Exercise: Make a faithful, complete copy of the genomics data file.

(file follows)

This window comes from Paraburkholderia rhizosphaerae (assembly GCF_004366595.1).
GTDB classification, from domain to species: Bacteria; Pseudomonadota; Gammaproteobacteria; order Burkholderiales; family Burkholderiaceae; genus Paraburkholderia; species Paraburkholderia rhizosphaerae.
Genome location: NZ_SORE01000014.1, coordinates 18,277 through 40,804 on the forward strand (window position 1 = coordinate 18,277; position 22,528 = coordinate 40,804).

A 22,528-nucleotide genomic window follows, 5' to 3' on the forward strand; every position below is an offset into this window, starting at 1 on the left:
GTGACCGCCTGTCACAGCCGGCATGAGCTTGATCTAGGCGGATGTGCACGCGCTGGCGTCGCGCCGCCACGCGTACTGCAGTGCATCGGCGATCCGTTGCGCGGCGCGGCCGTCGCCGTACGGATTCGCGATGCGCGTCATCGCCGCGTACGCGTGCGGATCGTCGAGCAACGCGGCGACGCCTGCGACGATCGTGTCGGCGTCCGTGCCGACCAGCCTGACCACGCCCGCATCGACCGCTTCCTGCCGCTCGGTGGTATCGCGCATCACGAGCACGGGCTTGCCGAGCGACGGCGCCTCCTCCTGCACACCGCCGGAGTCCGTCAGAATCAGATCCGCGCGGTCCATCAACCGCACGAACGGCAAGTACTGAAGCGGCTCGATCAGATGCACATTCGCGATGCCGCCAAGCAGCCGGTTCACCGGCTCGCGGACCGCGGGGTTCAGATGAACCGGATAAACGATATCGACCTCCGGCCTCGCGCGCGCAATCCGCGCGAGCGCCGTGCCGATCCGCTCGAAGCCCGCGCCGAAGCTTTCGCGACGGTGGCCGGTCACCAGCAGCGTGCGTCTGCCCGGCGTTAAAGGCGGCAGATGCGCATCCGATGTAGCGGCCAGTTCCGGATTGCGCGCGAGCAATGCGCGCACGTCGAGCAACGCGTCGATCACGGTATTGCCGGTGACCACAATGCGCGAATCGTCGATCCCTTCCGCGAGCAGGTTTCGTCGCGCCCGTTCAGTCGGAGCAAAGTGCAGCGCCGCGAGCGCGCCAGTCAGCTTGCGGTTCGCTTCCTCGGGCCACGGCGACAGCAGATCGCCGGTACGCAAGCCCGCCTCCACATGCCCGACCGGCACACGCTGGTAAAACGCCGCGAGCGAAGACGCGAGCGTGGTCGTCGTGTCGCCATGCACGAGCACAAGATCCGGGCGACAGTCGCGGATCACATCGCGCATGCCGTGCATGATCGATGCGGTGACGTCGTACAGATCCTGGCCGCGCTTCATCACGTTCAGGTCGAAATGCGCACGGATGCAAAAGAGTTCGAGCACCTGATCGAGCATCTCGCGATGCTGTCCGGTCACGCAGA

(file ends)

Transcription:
This window comes from Paraburkholderia rhizosphaerae (assembly GCF_004366595.1).
GTDB classification, from domain to species: Bacteria; Pseudomonadota; Gammaproteobacteria; order Burkholderiales; family Burkholderiaceae; genus Paraburkholderia; species Paraburkholderia rhizosphaerae.
Genome location: NZ_SORE01000014.1, coordinates 18,277 through 40,804 on the forward strand (window position 1 = coordinate 18,277; position 22,528 = coordinate 40,804).

A 22,528-nucleotide genomic window follows, 5' to 3' on the forward strand; every position below is an offset into this window, starting at 1 on the left:
GTGACCGCCTGTCACAGCCGGCATGAGCTTGATCTAGGCGGATGTGCACGCGCTGGCGTCGCGCCGCCACGCGTACTGCAGTGCATCGGCGATCCGTTGCGCGGCGCGGCCGTCGCCGTACGGATTCGCGATGCGCGTCATCGCCGCGTACGCGTGCGGATCGTCGAGCAACGCGGCGACGCCTGCGACGATCGTGTCGGCGTCCGTGCCGACCAGCCTGACCACGCCCGCATCGACCGCTTCCTGCCGCTCGGTGGTATCGCGCATCACGAGCACGGGCTTGCCGAGCGACGGCGCCTCCTCCTGCACACCGCCGGAGTCCGTCAGAATCAGATCCGCGCGGTCCATCAACCGCACGAACGGCAAGTACTGAAGCGGCTCGATCAGATGCACATTCGCGATGCCGCCAAGCAGCCGGTTCACCGGCTCGCGGACCGCGGGGTTCAGATGAACCGGATAAACGATATCGACCTCCGGCCTCGCGCGCGCAATCCGCGCGAGCGCCGTGCCGATCCGCTCGAAGCCCGCGCCGAAGCTTTCGCGACGGTGGCCGGTCACCAGCAGCGTGCGTCTGCCCGGCGTTAAAGGCGGCAGATGCGCATCCGATGTAGCGGCCAGTTCCGGATTGCGCGCGAGCAATGCGCGCACGTCGAGCAACGCGTCGATCACGGTATTGCCGGTGACCACAATGCGCGAATCGTCGATCCCTTCCGCGAGCAGGTTTCGTCGCGCCCGTTCAGTCGGAGCAAAGTGCAGCGCCGCGAGCGCGCCAGTCAGCTTGCGGTTCGCTTCCTCGGGCCACGGCGACAGCAGATCGCCGGTACGCAAGCCCGCCTCCACATGCCCGACCGGCACACGCTGGTAAAACGCCGCGAGCGAAGACGCGAGCGTGGTCGTCGTGTCGCCATGCACGAGCACAAGATCCGGGCGACAGTCGCGGATCACATCGCGCATGCCGTGCATGATCGATGCGGTGACGTCGTACAGATCCTGGCCGCGCTTCATCACGTTCAGGTCGAAATGCGCACGGATGCAAAAGAGTTCGAGCACCTGATCGAGCATCTCGCGATGCTGTCCGGTCACGCAGA